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This is a drawing of the evolution of the interior of a giant planet.
Click on image for full size
Image from: The New Solar System

How the Interior of Uranus Formed

The drawing shows a possible path in the evolution of the interior of giant planets. As the planets drew material from the solar nebula, bits of heavy, solid material accumulated inside the forming planet, as illustrated in figure A.

Once the planet finished forming, these heavy, solid bits of material fell into the center of the planet, as illustrated in figure B. The heavy elements of the planet made up a much smaller portion of the planet than the gaseous elements. The amount of gas and ice which make up Uranus depended upon where Uranus was in the primordial cloud.

Eventually, the heavy, solid material at the center solidified into a core, as illustrated in figure C.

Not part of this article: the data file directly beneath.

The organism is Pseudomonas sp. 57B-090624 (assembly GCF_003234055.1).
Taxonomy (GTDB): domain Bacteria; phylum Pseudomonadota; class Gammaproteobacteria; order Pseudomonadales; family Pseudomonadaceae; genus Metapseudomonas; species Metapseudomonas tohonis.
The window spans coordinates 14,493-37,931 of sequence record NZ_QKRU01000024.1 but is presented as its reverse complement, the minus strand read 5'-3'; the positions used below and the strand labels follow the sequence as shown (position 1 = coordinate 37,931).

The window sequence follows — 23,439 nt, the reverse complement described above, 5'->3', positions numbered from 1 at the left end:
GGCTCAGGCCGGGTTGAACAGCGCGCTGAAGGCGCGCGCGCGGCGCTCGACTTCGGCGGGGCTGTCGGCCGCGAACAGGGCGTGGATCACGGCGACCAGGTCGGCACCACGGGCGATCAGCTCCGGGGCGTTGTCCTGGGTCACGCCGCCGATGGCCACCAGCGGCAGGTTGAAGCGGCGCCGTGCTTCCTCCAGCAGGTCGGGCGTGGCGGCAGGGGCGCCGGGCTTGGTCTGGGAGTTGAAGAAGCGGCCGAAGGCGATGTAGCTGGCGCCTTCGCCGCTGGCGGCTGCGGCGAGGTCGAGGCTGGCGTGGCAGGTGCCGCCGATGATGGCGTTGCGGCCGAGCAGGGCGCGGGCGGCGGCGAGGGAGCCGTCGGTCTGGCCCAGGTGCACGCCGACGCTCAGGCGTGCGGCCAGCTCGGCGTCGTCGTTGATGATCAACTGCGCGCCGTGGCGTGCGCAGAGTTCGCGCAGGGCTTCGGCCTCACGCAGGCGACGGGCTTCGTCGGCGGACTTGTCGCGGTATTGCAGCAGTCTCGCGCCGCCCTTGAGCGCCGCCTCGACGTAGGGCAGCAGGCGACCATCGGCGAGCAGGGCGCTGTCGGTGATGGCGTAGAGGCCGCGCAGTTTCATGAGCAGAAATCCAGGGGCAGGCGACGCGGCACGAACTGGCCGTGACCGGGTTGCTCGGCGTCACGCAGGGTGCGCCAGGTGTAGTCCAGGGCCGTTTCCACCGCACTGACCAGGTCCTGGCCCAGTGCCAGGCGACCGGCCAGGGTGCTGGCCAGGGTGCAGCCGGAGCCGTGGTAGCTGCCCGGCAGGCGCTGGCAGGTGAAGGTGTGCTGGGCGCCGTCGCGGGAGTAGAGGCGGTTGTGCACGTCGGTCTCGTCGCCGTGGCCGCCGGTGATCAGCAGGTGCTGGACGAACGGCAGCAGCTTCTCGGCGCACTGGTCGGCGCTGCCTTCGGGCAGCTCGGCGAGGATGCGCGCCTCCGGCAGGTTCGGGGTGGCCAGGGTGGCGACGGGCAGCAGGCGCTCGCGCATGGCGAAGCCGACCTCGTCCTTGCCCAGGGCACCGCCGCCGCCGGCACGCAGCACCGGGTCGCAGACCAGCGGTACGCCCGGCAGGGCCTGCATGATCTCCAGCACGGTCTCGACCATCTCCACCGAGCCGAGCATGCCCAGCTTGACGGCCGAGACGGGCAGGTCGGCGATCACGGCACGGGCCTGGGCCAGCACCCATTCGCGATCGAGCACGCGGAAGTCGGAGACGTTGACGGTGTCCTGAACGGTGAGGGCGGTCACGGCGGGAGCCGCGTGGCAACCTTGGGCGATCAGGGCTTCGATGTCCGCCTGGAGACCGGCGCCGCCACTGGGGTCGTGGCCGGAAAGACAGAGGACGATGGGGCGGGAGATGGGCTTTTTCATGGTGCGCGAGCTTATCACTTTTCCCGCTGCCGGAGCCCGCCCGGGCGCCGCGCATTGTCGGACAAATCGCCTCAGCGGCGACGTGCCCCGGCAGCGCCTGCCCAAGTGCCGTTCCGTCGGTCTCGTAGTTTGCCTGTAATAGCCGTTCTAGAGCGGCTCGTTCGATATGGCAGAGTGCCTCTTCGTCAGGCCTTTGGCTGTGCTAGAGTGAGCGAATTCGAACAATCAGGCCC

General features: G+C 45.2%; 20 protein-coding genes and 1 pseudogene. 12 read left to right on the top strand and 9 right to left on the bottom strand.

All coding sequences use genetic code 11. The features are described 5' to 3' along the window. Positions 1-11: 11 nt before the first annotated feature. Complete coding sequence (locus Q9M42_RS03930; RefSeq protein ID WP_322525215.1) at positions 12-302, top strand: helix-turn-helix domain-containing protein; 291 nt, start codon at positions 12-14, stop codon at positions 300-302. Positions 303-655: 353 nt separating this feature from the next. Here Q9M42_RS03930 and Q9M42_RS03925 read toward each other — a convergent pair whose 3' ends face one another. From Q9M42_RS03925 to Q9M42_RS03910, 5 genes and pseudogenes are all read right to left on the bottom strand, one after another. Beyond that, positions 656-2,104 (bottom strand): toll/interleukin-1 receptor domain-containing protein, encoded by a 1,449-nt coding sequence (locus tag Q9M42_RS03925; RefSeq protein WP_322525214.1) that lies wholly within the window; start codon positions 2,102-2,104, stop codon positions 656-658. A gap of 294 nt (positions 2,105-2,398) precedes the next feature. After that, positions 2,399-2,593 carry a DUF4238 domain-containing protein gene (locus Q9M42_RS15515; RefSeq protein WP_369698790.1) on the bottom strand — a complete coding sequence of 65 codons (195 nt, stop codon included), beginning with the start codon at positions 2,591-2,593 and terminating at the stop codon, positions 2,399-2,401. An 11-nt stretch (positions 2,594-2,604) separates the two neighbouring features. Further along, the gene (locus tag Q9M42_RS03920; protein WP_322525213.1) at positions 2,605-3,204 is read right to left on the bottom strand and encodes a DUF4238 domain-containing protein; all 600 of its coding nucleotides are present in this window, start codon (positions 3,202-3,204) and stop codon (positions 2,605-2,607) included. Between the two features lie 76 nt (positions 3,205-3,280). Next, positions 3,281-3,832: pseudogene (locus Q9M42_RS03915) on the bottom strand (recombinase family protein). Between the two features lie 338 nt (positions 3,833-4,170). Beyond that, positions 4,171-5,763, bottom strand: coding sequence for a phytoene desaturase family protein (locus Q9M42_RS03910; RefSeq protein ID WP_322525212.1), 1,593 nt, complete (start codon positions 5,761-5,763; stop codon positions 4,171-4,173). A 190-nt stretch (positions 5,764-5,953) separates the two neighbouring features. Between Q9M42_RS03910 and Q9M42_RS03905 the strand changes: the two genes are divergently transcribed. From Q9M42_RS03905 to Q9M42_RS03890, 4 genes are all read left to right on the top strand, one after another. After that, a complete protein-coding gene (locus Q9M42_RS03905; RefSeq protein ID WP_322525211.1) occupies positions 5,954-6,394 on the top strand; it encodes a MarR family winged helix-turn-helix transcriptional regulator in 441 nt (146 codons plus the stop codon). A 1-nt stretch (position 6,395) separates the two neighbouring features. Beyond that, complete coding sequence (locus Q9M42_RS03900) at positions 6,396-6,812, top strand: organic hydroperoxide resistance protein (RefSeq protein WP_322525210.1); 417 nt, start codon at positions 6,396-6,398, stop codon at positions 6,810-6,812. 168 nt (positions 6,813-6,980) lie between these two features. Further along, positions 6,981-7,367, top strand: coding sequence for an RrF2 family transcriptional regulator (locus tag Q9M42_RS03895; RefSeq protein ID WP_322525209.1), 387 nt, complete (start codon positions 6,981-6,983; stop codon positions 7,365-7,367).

Leftover heat from this process of Uranus' forming may still influence the motions in Uranus' atmosphere.


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Windows to the Universe, a project of the National Earth Science Teachers Association, is sponsored in part is sponsored in part through grants from federal agencies (NASA and NOAA), and partnerships with affiliated organizations, including the American Geophysical Union, the Howard Hughes Medical Institute, the Earth System Information Partnership, the American Meteorological Society, the National Center for Science Education, and TERC. The American Geophysical Union and the American Geosciences Institute are Windows to the Universe Founding Partners. NESTA welcomes new Institutional Affiliates in support of our ongoing programs, as well as collaborations on new projects. Contact NESTA for more information. NASA ESIP NCSE HHMI AGU AGI AMS NOAA